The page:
Menstrual Hygiene Day: #WeAreCommitted to challenging period stigma, exclusion and discrimination

A young boy and girl in Mozambique inspect a sanitary pad as part of an education session on menstrual hygiene management following Cyclone Idai hitting the country in 2019. The class, delivered by the Mozambique Red Cross and IFRC, aimed to improve the children's knowledge of menstrual hygiene and tackle harmful period stigma and misinformation that can hold girls back.

A young boy and girl in Mozambique inspect a sanitary pad as part of an education session on menstrual hygiene management following Cyclone Idai hitting the country in 2019. The class, delivered by the Mozambique Red Cross and IFRC, aimed to improve the children's knowledge of menstrual hygiene and tackle harmful period stigma and misinformation that can hold girls back.

Photo: IFRC/Anette Selmer-Andresen

28 May is Menstrual Hygiene Day—a day to break harmful taboos about periods and raise awareness about current gaps in menstrual products, education and facilities. This year’s theme is #WeAreCommitted and is about calling for more action and investment in menstrual health.

Around the world, millions of women and girls* face stigma, exclusion and discrimination simply because of one perfectly natural bodily function: their periods.

Negative attitudes and misinformation about periods limit women and girls’ potential. Too often they miss out on education and employment—either due to a lack of hygiene facilities and products to easily go about their daily lives while menstruating, or because they are weighed down by fear of shame and embarrassment from their communities.

Women and girls’ safety is also at risk. Without proper hygiene facilities, women can be forced to go into the open to deal with their period needs—leaving them exposed to physical danger and psychological harm. And in extreme cases, period stigma has tragically claimed women and girls’ lives.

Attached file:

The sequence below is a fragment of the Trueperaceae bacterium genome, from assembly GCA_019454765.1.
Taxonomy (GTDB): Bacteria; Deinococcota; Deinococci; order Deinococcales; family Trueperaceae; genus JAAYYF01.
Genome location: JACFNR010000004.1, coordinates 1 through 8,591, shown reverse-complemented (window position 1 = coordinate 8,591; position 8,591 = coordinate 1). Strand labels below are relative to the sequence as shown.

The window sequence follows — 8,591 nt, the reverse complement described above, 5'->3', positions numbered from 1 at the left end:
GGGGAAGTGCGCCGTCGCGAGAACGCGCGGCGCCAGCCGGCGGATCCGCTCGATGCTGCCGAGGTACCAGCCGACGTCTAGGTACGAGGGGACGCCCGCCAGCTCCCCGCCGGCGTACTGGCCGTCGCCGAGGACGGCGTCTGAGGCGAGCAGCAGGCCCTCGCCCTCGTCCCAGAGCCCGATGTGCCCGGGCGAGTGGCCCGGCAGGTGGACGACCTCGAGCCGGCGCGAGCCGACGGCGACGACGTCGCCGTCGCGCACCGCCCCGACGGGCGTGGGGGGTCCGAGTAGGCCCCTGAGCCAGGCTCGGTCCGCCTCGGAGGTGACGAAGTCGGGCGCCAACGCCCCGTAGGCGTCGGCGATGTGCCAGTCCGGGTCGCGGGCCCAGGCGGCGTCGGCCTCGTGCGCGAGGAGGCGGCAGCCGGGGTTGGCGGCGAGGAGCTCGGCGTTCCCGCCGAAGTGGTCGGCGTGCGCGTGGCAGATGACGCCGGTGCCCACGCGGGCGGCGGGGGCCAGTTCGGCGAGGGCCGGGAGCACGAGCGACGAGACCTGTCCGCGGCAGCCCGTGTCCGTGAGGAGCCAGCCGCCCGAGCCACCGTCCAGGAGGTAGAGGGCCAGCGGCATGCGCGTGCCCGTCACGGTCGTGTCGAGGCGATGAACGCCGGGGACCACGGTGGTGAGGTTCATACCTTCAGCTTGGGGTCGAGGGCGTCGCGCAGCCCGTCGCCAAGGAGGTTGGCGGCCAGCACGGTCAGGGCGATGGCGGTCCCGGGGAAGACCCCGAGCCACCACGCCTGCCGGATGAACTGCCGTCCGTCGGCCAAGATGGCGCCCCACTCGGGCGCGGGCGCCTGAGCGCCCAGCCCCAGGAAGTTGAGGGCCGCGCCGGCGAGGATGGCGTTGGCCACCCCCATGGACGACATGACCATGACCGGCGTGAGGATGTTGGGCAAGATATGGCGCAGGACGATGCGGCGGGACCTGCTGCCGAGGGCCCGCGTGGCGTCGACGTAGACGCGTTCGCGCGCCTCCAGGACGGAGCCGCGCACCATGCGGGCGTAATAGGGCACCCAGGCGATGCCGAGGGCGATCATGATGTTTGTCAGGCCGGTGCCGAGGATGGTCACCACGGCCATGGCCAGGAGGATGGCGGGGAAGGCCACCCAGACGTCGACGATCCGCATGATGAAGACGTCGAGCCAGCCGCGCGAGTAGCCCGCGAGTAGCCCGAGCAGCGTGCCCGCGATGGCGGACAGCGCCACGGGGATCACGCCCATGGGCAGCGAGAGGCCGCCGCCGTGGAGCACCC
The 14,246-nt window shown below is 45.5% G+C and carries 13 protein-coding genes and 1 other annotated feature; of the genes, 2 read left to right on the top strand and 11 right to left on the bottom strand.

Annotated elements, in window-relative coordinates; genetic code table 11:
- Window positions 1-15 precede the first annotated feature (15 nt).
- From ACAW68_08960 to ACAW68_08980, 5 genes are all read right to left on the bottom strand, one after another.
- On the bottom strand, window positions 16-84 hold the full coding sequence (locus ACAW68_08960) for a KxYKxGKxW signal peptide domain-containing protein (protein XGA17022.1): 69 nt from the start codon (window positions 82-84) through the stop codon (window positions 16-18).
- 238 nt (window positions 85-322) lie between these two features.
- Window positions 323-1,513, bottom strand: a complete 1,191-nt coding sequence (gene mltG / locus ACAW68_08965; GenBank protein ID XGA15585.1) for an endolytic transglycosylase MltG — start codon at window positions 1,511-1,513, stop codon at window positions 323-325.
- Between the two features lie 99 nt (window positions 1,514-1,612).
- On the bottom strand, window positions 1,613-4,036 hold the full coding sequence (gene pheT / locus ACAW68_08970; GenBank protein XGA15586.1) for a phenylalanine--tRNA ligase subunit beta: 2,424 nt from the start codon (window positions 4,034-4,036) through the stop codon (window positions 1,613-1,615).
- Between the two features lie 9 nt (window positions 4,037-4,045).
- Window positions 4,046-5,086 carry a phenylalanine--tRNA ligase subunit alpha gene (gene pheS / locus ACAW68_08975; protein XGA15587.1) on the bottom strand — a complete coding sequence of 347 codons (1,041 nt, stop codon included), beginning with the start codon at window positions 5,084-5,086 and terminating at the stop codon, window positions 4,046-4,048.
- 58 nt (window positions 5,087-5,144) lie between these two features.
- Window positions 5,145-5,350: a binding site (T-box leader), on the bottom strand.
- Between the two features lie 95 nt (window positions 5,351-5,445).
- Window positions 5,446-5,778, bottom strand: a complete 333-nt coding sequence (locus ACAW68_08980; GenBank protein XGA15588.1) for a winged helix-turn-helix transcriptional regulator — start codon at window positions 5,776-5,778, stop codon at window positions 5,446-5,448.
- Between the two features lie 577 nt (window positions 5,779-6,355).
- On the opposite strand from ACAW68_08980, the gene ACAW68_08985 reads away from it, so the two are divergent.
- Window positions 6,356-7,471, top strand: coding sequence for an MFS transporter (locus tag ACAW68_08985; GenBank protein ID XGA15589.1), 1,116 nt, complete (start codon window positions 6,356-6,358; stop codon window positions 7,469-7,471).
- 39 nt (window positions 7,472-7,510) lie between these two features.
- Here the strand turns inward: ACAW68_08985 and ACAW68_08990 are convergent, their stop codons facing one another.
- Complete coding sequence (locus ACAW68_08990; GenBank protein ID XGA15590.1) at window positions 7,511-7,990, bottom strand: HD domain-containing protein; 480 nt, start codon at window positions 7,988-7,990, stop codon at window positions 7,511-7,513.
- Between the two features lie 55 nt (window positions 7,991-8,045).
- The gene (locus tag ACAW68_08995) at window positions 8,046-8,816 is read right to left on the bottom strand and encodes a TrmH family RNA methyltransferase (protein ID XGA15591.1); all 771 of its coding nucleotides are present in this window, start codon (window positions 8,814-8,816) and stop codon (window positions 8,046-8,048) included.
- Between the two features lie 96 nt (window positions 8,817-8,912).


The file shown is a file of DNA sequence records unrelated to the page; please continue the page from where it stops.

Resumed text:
At the IFRC, #WeAreCommitted to challenging period stigma, exclusion and discrimination and to improving the menstrual hygiene management (MHM) knowledge, skills and programming of our National Societies.

We’re working to raise MHM standards across our network—both as part of our long-term water, sanitation and hygiene (WASH) programmes, but also during emergency response. Because periods don’t stop in an emergency!

We focus on three main areas:

  1. Providing pads and menstrual health items as part of our relief assistance
  2. Community engagement to demystify periods, educate women and girls on how to manage them safely, and challenge negative attitudes—especially among men and boys. This also involves advocating for more and better MHM activities with governments.
  3. Setting up WASH facilities designed with the additional needs of menstruating women and girls in mind.

Many of our National Societies are already doing fantastic work in this area. Let’s look at some of them!

Lebanon

With support from Elrha’s Humanitarian Innovation Fund, the Lebanese Red Cross has partnered with the IFRC, British Red Cross and consulting firm ARUP to develop inclusive and MHM-friendly latrines and bathing/laundering facilities. They focused on women living in informal tented settlements near the Syrian border.

Speaking to women in the settlements, Lebanese Red Cross teams learned that women mainly use disposable pads during their periods, or a cloth in an emergency, which they burn after a single use. Women explained if they had a safe, accessible and private space to use that was separated from men’s facilities and had discrete disposal methods, they would put their used pads in the bin.

Lebanese Red Cross and IFRC WASH staff stand in front of newly designed latrines, specially built to meet the needs of menstruating women and girls and people with disabilities

Lebanese Red Cross and IFRC WASH staff stand in front of newly designed latrines, specially built to meet the needs of menstruating women and girls and people with disabilities

Photo: IFRC

Based on this feedback, the Lebanese Red Cross piloted technical designs for emergency WASH facilities that took these women’s needs into account. They developed a manual that can be adapted and used by other National Societies and partners—which includes recommendations of how to best engage with women and girls about their period needs in a sensitive and effective way. Click here to read more about the project.